The photographer's slideshow was a little disappointing. It had some stunning work but in order to scroll through the images you had to rotate the page of the icon. When I did, the images scrolled a tad too quickly for my taste. It could be user error but I did try it a couple of times and got the same results.And there was one other, and to Esquire's credit, unpromoted use of A/R. Lexus had an A/R ad. However, I have to say it was pretty disappointing. It didn't have a lot of razzmatazz and seemed to be a reworking of a typical car video. But I'm not into cars or car ads so maybe it was kinda cool. But the whole Esquire effort was SO COOL! I was just grinning. Okay, I was grinning because, yes, Robert Downey, Jr. is one of my favorites, but it was just so damn cool! I mean, can't you just see it? Just imagine: you will be able to send a pleading to the judge and have an A/R icon embedded into it, which switches to a the video footage from your Academy Award-winning deposition where the opposing party's client says, "Yes, I have the smoking gun! And I am glad I did it!" Or you are at a virtual trial and you go to submit your evidence to the holographic jury and the holographic judge, which documents the fraudulent expenditure of company funds and embedded into the documents are the fingerprints, which auto-hyperlink to all of the related records that the defrauder touched and includes a receipt for a matching amount of deposits to an off-shore bank? Ummh. Sorry. Clearly, I missed my calling as a sci-fi, legal thriller writer. Or maybe not. But anyways, we are just beginning to see how A/R will be used. It is the dawn of a new day. Have you had your Jolt yet?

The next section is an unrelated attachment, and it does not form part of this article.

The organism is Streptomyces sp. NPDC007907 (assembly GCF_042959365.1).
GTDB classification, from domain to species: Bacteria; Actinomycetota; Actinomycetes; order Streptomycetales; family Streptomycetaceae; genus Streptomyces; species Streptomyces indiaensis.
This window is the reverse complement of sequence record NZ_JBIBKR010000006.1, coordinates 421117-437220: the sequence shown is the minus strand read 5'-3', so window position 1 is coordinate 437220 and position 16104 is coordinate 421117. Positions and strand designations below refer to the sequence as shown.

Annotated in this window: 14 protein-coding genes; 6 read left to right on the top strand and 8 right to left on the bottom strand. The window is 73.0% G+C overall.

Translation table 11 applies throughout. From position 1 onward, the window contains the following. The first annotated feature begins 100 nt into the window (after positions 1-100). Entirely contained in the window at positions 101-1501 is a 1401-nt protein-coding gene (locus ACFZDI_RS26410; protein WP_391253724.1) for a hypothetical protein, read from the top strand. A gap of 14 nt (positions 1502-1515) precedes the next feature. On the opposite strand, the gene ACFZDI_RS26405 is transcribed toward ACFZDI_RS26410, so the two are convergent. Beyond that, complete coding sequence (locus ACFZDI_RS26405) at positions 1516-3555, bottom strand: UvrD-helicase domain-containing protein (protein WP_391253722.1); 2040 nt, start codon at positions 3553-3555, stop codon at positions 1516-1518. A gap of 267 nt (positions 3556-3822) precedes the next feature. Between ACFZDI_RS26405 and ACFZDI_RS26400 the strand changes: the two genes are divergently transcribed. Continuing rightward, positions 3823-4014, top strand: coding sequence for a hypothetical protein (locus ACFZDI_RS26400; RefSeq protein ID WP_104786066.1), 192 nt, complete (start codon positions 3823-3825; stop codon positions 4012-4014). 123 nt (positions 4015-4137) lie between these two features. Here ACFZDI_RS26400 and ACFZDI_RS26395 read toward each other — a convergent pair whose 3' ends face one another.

Mashup of Twitter Trends and TweetDeck notifications and Google Reader? Hmm. Not sure I have room on my social media platter ...
I read a great study about the difference between Generation X and Generation Y female online activity.According to PopSugar Media—isn’t that a great name, by the way?—two-thirds of female Gen Xers rely on female Gen Yers to define pop culture trends. And female Gen Yers are twice as likely as female Gen Xers to rely on social media to identify new brands and products.